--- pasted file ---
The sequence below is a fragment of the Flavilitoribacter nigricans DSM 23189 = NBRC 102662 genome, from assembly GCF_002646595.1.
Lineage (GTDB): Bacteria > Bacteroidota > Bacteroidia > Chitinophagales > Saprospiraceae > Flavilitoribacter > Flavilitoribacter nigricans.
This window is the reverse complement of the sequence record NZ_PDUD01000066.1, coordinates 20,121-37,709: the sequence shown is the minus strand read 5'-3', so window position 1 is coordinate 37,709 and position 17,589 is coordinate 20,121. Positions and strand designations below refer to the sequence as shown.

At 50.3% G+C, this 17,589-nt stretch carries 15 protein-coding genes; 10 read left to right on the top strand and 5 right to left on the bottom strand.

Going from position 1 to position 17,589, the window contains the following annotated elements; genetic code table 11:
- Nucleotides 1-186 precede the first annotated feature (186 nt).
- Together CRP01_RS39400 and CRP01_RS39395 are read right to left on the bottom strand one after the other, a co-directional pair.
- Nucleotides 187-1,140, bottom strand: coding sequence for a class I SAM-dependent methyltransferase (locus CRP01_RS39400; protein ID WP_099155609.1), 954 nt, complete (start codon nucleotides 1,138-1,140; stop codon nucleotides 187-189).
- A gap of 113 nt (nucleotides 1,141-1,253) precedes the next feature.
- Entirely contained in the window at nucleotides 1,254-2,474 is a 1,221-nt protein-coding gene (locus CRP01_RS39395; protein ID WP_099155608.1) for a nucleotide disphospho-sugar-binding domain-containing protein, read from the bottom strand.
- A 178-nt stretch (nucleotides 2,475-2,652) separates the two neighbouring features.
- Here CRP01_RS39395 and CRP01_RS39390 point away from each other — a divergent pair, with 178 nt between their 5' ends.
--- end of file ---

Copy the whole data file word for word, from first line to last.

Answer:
The sequence below is a fragment of the Flavilitoribacter nigricans DSM 23189 = NBRC 102662 genome, from assembly GCF_002646595.1.
Lineage (GTDB): Bacteria > Bacteroidota > Bacteroidia > Chitinophagales > Saprospiraceae > Flavilitoribacter > Flavilitoribacter nigricans.
This window is the reverse complement of the sequence record NZ_PDUD01000066.1, coordinates 20,121-37,709: the sequence shown is the minus strand read 5'-3', so window position 1 is coordinate 37,709 and position 17,589 is coordinate 20,121. Positions and strand designations below refer to the sequence as shown.

At 50.3% G+C, this 17,589-nt stretch carries 15 protein-coding genes; 10 read left to right on the top strand and 5 right to left on the bottom strand.

Going from position 1 to position 17,589, the window contains the following annotated elements; genetic code table 11:
- Nucleotides 1-186 precede the first annotated feature (186 nt).
- Together CRP01_RS39400 and CRP01_RS39395 are read right to left on the bottom strand one after the other, a co-directional pair.
- Nucleotides 187-1,140, bottom strand: coding sequence for a class I SAM-dependent methyltransferase (locus CRP01_RS39400; protein ID WP_099155609.1), 954 nt, complete (start codon nucleotides 1,138-1,140; stop codon nucleotides 187-189).
- A gap of 113 nt (nucleotides 1,141-1,253) precedes the next feature.
- Entirely contained in the window at nucleotides 1,254-2,474 is a 1,221-nt protein-coding gene (locus CRP01_RS39395; protein ID WP_099155608.1) for a nucleotide disphospho-sugar-binding domain-containing protein, read from the bottom strand.
- A 178-nt stretch (nucleotides 2,475-2,652) separates the two neighbouring features.
- Here CRP01_RS39395 and CRP01_RS39390 point away from each other — a divergent pair, with 178 nt between their 5' ends.